After spending the last week wandering through Hanoi, Vietnam

  1. Bring a camera you don’t mind carrying on a strap for the whole day. The best camera is the one you have with you – ready to shoot for unplanned opportunities. Lugging around a heavy camera kit can get exhausting or require elaborate bags/cases that make it a chore both to carry and to ready for capture.

    • Travelers tip: In my experience camera theft isn’t common in Hanoi, but it certainly isn’t unheard of either. Keep your camera on a strap and stay aware of your surroundings. Try to avoid flashy straps with camera brands printed on them in bold colors, and if carrying a bag opt for one that doesn’t scream ‘I have thousands of dollars of camera equipment in here’. I personally use a Timbuktu messenger bag with a padded soft case inside for easy access and to maintain a low profile.
  2. Opt to walk rather than cab if you can spare the time. Many of your best photo opportunities in Hanoi will be develop spontaneously in the bustling and colorful streets, not at the tourist hotspots. Take a walk through the streets – smell the smells, get a feel for how the locals live, and the photo opportunities will come to you.
    • Travelers tip: Cabs are unavoidable at times, and Vietnamese cabbies often inflate prices for westerners. It’s prudent to lock in a rate or agree upon a fare to your destination at the outset of your ride.
  3. See in color. The streets of Hanoi are teeming with life and filled with color. Keep an eye out for interesting color combinations and how the colors interact/intersect within your compositions; complimentary colors always make for a nice pop.
  4. Capture the motion of the city. You’ll find out the first time you go to cross the street that Hanoi is a fast-paced city – and whizzing with motorbikes. Look for contrast between stationary and moving objects (storefronts and motorbikes are a great example) then lower your shutter speed to around 1/40 of a second (could be faster or slower, depending on your focal length), brace yourself against a stable object, frame your shot, and wait for the scene to unfold as you keep the camera stable while firing the shutter as motion occurs. The resulting photo evokes the speed and motion with which the city moves.
    • Travelers tip: Modern image stabilization technologies make this technique much easier to pull off without a tripod. Invest in a stabilized camera body or lens if you can.
  5. Visit the Old Quarter at night. Shops, restaurants, and bars adorn the streets of this area heavily trafficked by backpackers and tourists. The streets in the Old Quarter are well lit and full of life and color, making for excellent photo opportunities. Hundreds of yellow lanterns hang over Pho Dao Duy Tu, making for excellent blue hour photos (back to complimentary colors), and on the weekends you’ll also find the night market on Hang Dao Street.
  6. Bring a prime lens. Not only are primes smaller and lighter, but they typically have better light gathering capabilities than their zoom counterparts. Many days in Hanoi are overcast, and low light scenes are common – making a fast prime desirable. Additionally, shooting with a low f-stop creates separation between the subject and their surroundings, making for better portrait opportunities and adding that professional look to your photos.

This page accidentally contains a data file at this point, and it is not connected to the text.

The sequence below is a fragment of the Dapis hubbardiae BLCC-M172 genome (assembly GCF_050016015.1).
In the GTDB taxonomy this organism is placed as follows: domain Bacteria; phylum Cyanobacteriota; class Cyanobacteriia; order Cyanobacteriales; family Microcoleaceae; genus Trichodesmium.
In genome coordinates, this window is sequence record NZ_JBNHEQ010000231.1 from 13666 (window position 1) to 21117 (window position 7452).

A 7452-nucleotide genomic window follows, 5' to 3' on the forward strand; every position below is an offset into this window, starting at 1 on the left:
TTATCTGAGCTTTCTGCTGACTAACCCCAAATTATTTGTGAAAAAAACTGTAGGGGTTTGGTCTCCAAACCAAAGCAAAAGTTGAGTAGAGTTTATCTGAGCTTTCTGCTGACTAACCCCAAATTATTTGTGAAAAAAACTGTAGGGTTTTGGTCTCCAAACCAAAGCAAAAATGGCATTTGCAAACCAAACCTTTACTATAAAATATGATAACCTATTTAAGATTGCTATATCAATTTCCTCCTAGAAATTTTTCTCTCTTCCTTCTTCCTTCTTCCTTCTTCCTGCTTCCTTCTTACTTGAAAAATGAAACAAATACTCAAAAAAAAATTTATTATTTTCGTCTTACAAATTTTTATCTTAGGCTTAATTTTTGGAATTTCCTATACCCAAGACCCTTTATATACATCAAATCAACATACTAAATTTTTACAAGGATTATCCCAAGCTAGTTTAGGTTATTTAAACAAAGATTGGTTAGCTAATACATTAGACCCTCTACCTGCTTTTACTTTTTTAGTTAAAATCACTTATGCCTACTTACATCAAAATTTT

• Travelers tip: Personally, I prefer the 35mm focal length for street photography, although many swear by the tried and true 50mm.
  7. Explore outside the tourist hubs. It’s tempting to stick to the main tourist attractions – both out of comfort and desire to see and photograph the scenes we’ve heard so much about. There’s nothing wrong with visiting these places, but the odds of walking away with unique photos is much lower than if you get off the beaten path. Ask locals for advice or just hit the street walking without a set plan, allowing your eyes to lead you toward what you find interesting.
    • Travelers tip: Walk across the Cau Long Bien bridge to get an elevated view of the city as it quickly transitions from dense urban grid to farmland as you approach the Red River.
  8. Early to bed, early to rise. Hanoi is up and moving long before the sun rises, and an unofficial midnight curfew tames the city down fairly early. Wake up before the sun, grab some coffee, and watch the city come to life. If you’re lucky you may even catch a sunrise.
    • Travelers tip: Hoan Kiem Lake is a popular morning exercise spot. You’ll find plenty of commotion around the lake in the early mornings, and there’s an unofficial market that operates in the mornings on Pho Bao Khanh.
    • Travelers tip: Check out the Quang Ba flower market, which operates from 3-7AM every day except Sunday. You’ll see flower vendors all over the city, and this is where they supply each morning.
  9. Visit the local food markets. Even if you don’t intend to buy or eat anything, your camera will have a feast. Merchants operate booths that specialize in anything from chilis to fruits to meat to dried mushrooms. Far and away different from a western grocery store, these markets are loud, colorful, and full of interesting sights.
    • Travelers tip: Pho Nguyen Thien Thuat, just north of the Old Quarter, hosts an outstanding local market with a wide variety of goods.
  10. Ask before you shoot. Many people do not like strangers pointing their cameras at them, and this is no different in Hanoi. If you’re hoping to capture a portrait of someone facing toward you, ask before you raise your camera. Sure this can ruin the candid appeal, but at least you won’t capture an image of a scowling stranger.
    • Travelers tip: Try to connect with people before asking to take their picture, and the outcome will be much better. Offer them a compliment, make a purchase from them, or simply ask for directions to open communications and become more than a stranger with a camera.